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With Eyes on Division Title, Mets Cherish Playoff Berth


Benny Sieu-USA TODAY Sports

It’s been 2,176 days since the New York Mets played in a playoff game. It’ll be just about 20 more until they finally play in another.

Monday night, the 2022 iteration of the Mets clinched a playoff berth with a 7-2 win over the Milwaukee Brewers. They did so behind six perfect innings from Max Scherzer and and a three-run blast from Pete Alonso off Corbin Burnes, the reigning NL Cy Young. Owner Steve Cohen made an appearance to watch it all unfold.

“We understand this isn’t the end goal, but it’s part of our destiny,” Francisco Lindor said after the win.

That destiny was conjured after Cohen’s spending this offseason with the additions of Scherzer, Starling Marte, Mark Canha and others. (Buck Showalter, some would say, was the best acquisition among them.) Cohen launched the payroll into $290 million territory while getting a luxury tax threshold named after himself to show his commitment to the goal.

“This is the first step,” Cohen said during the team’s “modest” celebration of their goal to reach the World Series,  knowing the next step comes with winning the division. That “modest” celebration included Coors Light, “October Rise” postseason shirts and a group photo in front of the third base line at American Family Field.

Benny Sieu-USA TODAY Sports

The Mets have been steady all season, winning 94 of their 149 games to this point, taking two-of-three from just about every team they’ve played. They have been swept one time. They haven’t lost more than three games in a row at any point so far. You’ll win a lot of games that way. The first 54 games? They went 35-19. The next 54? 34-20. And the final 54? They’re on pace to go 33-21.

In previous seasons, postseason hopes dwindled in June with long losing streaks and dreaded West Coast trips. This June, the Mets went toe-to-toe with the Dodgers, who clinched their own playoff berth and division last week, and finished the month above .500 for the first time in 10 years. They were down Scherzer and Jacob deGrom then, too.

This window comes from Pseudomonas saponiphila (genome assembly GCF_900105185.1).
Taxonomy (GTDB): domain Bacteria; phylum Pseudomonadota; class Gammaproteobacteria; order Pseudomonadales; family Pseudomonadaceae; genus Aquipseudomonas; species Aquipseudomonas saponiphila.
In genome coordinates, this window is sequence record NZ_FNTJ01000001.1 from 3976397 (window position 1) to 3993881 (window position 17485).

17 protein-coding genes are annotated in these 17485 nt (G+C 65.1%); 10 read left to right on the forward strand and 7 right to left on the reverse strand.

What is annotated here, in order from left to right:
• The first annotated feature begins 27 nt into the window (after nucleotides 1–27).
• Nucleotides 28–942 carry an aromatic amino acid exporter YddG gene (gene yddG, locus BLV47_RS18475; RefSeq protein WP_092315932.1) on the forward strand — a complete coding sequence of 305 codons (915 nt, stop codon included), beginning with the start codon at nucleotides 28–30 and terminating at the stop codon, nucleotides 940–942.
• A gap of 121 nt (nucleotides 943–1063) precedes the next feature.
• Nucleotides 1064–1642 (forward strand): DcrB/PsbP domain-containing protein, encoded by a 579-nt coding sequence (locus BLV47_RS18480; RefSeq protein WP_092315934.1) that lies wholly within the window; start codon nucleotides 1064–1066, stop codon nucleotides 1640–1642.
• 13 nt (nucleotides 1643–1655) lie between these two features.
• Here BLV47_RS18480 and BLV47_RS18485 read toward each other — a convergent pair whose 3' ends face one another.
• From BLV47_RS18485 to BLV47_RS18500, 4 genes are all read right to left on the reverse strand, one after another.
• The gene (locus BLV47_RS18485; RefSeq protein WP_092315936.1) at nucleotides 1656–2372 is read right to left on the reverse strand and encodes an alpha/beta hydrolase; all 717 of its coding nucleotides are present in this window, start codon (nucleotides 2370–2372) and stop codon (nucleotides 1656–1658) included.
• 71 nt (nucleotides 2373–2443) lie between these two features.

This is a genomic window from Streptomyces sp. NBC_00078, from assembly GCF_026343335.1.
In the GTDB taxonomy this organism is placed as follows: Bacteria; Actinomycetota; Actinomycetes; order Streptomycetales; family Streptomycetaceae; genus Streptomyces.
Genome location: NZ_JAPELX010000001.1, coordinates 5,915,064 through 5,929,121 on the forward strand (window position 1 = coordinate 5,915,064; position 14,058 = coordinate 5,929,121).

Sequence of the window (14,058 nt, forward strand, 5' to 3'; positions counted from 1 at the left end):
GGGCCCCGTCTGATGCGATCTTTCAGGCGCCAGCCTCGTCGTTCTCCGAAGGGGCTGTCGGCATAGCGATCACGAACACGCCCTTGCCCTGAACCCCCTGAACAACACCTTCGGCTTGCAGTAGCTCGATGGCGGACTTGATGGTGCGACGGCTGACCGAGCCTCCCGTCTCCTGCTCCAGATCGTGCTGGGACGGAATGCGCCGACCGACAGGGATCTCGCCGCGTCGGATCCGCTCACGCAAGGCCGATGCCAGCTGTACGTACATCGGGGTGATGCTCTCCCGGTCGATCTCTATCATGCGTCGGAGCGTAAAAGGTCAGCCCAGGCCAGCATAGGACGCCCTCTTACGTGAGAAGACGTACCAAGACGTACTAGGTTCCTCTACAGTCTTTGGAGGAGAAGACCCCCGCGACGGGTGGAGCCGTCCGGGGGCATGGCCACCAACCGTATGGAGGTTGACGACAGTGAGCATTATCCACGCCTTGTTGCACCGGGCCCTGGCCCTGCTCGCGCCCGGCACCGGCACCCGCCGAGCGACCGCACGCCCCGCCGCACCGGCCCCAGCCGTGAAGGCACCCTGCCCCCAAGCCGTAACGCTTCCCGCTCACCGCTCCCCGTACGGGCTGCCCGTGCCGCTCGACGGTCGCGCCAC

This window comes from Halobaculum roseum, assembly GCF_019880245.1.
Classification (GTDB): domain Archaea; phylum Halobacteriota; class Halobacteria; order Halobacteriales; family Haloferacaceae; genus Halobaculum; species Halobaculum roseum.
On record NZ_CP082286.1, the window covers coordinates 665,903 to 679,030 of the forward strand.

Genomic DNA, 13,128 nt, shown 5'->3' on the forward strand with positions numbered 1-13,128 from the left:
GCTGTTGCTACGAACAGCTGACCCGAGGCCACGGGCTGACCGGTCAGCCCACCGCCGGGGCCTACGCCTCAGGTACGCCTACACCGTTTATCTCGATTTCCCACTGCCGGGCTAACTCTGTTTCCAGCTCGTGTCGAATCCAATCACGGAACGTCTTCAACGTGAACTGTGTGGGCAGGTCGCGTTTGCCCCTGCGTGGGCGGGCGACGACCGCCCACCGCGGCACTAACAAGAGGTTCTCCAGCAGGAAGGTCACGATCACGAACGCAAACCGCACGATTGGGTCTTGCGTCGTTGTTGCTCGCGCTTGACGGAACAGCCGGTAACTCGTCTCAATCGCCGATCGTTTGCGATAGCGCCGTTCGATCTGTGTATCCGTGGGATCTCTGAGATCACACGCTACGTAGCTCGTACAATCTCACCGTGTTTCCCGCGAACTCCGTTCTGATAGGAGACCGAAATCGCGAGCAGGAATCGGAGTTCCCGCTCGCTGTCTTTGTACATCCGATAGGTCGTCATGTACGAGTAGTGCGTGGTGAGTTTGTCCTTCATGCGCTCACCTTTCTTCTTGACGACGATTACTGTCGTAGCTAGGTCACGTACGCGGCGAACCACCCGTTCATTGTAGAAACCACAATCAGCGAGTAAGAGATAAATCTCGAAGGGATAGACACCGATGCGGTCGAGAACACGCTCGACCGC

Brandon Nimmo, the second-longest-tenured Met, noted that there have been “many years of hard work to get to the point,” speaking for the likes of himself, Alonso, Jeff McNeil and others, who have seen those recent ebbs in June and will experience the postseason for the first time.

Once the cavalry was resupplied into July, the team kept on its winning pace and maintained first place in the NL East (to this point) every day but one where they fell behind the Atlanta Braves by a half game. They reclaimed that lead a day later and have tried to fight off the reigning World Series champs despite their historic pace since June 1, when they kicked off a stretch of 14 straight wins. (They’re on a 115-win pace since then.)

But that is what the last chapter of the Mets’ 2022 regular season is all about: fighting off the Braves and winning the NL East.

The winner of the division will earn the second seed in the National League, giving them a series off until round two, when they’d play either the top NL Wild Card (the loser of the division). It’d give them the opportunity to reset their rotation with deGrom, Scherzer and Bassitt facing off against an opponent who might have to use its fourth starter in Game 1 of the NLDS.

In all likelihood, the NL East crown will come down to the final three games the teams play together from October 1 to October 3. (It was originally scheduled to be final series of the season, but the lockout-induced late start makes it the penultimate one.) Eyes across MLB will be locked onto the series, as it’s likely the only division that won’t be wrapped up with five or six games left. FOX picked up the Saturday game. ESPN picked up the Sunday game.

And if they do win the division, then the team will really celebrate. Anticipate a couple more Coors, expensive champagne and a lot of laundry. (“You’ll see me do something stupid, Showalter joked, kind of.)

“We know we’re not done yet,” McNeil said amidst Monday night’s festivities. “We’re going to come in tomorrow and play hard. Nothing’s changed.”

Except for people outside of the dugout, it’s a sign of a new regime, a new hope and a new expectation. The Mets have 13 more games and an entire postseason to keep pushing those dreams.

The post With Eyes on Division Title, Mets Cherish Playoff Berth first appeared on Metsmerized Online.



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